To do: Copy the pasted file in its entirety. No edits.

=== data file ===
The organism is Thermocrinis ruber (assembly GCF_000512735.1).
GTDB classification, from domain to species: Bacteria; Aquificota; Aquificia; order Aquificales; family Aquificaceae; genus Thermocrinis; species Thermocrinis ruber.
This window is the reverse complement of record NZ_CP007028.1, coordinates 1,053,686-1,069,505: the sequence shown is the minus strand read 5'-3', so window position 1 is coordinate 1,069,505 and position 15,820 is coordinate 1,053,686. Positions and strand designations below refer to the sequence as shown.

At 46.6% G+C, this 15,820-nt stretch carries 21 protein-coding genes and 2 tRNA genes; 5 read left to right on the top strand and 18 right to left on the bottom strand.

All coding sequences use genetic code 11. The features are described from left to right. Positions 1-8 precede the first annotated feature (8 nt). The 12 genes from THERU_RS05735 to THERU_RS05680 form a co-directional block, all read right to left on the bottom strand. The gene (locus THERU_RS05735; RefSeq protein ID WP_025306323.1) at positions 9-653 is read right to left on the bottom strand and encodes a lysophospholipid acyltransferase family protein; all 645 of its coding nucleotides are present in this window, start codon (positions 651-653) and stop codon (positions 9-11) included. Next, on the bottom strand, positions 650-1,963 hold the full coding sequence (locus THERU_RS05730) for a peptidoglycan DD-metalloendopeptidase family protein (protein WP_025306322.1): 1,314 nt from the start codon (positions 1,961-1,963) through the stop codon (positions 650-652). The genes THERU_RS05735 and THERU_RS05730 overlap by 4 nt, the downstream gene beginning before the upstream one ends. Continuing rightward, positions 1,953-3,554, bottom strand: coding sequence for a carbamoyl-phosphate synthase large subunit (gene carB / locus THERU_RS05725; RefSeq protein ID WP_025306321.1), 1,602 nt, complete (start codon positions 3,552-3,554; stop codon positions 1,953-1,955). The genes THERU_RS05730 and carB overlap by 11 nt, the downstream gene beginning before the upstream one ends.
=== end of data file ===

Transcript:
The organism is Thermocrinis ruber (assembly GCF_000512735.1).
GTDB classification, from domain to species: Bacteria; Aquificota; Aquificia; order Aquificales; family Aquificaceae; genus Thermocrinis; species Thermocrinis ruber.
This window is the reverse complement of record NZ_CP007028.1, coordinates 1,053,686-1,069,505: the sequence shown is the minus strand read 5'-3', so window position 1 is coordinate 1,069,505 and position 15,820 is coordinate 1,053,686. Positions and strand designations below refer to the sequence as shown.

At 46.6% G+C, this 15,820-nt stretch carries 21 protein-coding genes and 2 tRNA genes; 5 read left to right on the top strand and 18 right to left on the bottom strand.

All coding sequences use genetic code 11. The features are described from left to right. Positions 1-8 precede the first annotated feature (8 nt). The 12 genes from THERU_RS05735 to THERU_RS05680 form a co-directional block, all read right to left on the bottom strand. The gene (locus THERU_RS05735; RefSeq protein ID WP_025306323.1) at positions 9-653 is read right to left on the bottom strand and encodes a lysophospholipid acyltransferase family protein; all 645 of its coding nucleotides are present in this window, start codon (positions 651-653) and stop codon (positions 9-11) included. Next, on the bottom strand, positions 650-1,963 hold the full coding sequence (locus THERU_RS05730) for a peptidoglycan DD-metalloendopeptidase family protein (protein WP_025306322.1): 1,314 nt from the start codon (positions 1,961-1,963) through the stop codon (positions 650-652). The genes THERU_RS05735 and THERU_RS05730 overlap by 4 nt, the downstream gene beginning before the upstream one ends. Continuing rightward, positions 1,953-3,554, bottom strand: coding sequence for a carbamoyl-phosphate synthase large subunit (gene carB / locus THERU_RS05725; RefSeq protein ID WP_025306321.1), 1,602 nt, complete (start codon positions 3,552-3,554; stop codon positions 1,953-1,955). The genes THERU_RS05730 and carB overlap by 11 nt, the downstream gene beginning before the upstream one ends.